Figure 1. Berry’s Space-time matrix. Source: author design, after Berry (1964).
Figure 2. Peuquet’s TRIAD model. Source: author design, after Peuquet (1994).
Andrienko and her colleagues (2003) identified the types of changes that can occur in spatiotemporal information (Figure 3): (1) existential, (2) location, and (3) attribute. Existential changes are those types of changes dealing with appearance or disappearance of events or objects. Locational changes include expansion, contraction, and movement. Attribute changes are those where aspects of the character or quality of an event or object change over time. Andrienko et al. (2003) also identified the different types of data analysis tasks with regards to spatiotemporal data: (1) elementary and (2) general tasks. Elementary tasks are those which are focused on individual time moments, while general tasks refer to time intervals. The difference is in the amount of time one is evaluating. Gleicher et al. (2011) identified a taxonomy of different complex comparisons types. While different in their goals, both elementary and general tasks support identifying the time at which something happened or identifying what happened at a particular time (Andrienko et al. 2003).
Figure 3. Types of Change (Andrienko et al. 2003). Existential change (a to b) is when something appears or disappears. In this case, the city was established. Locational change (c to d) is when the location of something changes, in this case, the city moved. Attribute change (e to f) is when attributes related to something change. In this case, the city grew in population. Source: author.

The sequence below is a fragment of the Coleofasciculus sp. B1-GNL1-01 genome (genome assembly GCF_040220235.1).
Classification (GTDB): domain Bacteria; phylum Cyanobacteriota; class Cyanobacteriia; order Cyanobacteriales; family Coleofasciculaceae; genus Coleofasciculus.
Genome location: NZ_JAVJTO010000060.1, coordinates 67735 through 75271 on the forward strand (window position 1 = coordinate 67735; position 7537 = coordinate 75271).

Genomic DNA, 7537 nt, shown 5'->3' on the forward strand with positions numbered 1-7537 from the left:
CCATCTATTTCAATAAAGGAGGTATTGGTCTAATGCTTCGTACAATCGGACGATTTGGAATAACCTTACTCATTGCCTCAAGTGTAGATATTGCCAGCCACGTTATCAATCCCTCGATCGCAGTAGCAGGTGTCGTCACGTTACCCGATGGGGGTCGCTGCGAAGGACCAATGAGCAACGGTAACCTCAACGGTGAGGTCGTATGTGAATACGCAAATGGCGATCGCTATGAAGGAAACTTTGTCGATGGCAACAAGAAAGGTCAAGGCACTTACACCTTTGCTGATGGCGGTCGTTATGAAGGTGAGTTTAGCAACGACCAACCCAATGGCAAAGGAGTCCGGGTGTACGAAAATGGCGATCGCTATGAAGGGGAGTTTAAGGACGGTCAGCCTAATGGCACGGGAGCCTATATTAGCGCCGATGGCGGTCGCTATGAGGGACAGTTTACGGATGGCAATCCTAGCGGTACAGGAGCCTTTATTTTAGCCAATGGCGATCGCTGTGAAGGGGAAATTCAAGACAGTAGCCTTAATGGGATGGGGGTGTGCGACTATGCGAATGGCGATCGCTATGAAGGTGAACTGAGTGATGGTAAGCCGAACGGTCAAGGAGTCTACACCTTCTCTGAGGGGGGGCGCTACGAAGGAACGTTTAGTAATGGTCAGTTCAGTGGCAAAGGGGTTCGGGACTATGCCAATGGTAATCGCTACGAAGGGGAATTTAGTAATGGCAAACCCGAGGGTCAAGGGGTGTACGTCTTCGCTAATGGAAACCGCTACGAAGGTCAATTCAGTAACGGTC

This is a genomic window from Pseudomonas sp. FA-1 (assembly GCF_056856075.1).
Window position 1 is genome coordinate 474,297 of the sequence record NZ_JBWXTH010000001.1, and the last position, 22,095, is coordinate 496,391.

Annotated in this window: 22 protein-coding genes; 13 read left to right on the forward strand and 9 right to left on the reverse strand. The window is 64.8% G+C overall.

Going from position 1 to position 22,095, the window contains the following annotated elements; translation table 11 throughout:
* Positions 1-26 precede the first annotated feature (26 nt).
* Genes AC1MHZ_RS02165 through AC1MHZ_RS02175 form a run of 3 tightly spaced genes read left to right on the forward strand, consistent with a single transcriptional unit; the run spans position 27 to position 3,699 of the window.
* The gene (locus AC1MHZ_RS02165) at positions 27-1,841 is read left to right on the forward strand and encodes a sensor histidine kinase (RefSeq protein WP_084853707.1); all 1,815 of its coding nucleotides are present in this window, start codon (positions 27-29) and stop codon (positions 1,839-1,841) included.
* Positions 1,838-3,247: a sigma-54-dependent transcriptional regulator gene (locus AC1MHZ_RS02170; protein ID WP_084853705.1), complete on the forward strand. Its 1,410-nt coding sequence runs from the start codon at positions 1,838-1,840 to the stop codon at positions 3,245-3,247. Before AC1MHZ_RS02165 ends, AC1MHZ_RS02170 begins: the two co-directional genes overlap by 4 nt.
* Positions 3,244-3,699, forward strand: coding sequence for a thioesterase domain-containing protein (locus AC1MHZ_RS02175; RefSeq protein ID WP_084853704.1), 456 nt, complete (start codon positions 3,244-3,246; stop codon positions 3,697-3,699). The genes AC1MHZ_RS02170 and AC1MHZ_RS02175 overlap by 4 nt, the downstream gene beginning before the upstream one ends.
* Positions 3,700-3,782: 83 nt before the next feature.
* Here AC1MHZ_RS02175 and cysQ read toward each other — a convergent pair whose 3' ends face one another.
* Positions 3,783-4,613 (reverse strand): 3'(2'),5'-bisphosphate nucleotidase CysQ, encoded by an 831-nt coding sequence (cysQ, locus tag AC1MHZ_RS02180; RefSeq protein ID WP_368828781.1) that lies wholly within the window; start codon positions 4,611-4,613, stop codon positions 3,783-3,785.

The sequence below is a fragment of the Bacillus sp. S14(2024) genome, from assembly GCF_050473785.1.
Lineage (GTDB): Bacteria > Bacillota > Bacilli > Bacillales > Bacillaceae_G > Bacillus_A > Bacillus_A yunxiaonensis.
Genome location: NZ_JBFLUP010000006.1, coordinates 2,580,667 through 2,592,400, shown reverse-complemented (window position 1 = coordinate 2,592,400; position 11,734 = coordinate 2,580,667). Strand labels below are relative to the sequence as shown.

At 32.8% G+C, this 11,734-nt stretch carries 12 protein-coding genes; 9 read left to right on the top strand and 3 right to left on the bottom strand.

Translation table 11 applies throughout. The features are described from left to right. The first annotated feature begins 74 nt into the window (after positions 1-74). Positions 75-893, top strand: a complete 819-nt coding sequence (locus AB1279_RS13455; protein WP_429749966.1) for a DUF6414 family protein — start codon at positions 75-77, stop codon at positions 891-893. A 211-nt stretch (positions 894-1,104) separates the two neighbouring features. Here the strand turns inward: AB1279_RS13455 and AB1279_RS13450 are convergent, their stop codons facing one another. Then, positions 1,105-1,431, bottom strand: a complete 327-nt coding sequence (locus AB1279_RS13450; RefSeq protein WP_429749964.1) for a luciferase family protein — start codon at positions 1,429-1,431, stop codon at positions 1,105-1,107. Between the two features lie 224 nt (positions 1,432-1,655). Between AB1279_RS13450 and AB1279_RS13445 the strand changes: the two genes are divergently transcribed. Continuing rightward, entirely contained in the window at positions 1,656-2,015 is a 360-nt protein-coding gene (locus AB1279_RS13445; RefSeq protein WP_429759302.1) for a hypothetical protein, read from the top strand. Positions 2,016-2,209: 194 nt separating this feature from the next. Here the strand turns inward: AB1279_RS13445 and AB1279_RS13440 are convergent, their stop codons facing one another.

Scholars in geography and GIScience have also identified different types of time. Isard divided time into (1) universe time, (2) cyclic time, (3) ordinal time, and (4) time as distance. Universe time treats time as a timeline with only forward progression. Cyclic time instead describes reoccurring time entities such as hours in the day, days of the week, and months in the year. Ordinal time conceptualizes time not as discrete and systematic moments, such as minutes or seconds, but as an order applied to events in relation to one another. Finally, time as distance might be represented by a surface where every cell represents a value of time to drive to a particular location. In terms of maps, this might be a time travel map. Similarly, Vasiliev (1997) conceptualizes time as (1) moments, (2) duration, (3) structured (4) time as distance (5) and space as clock.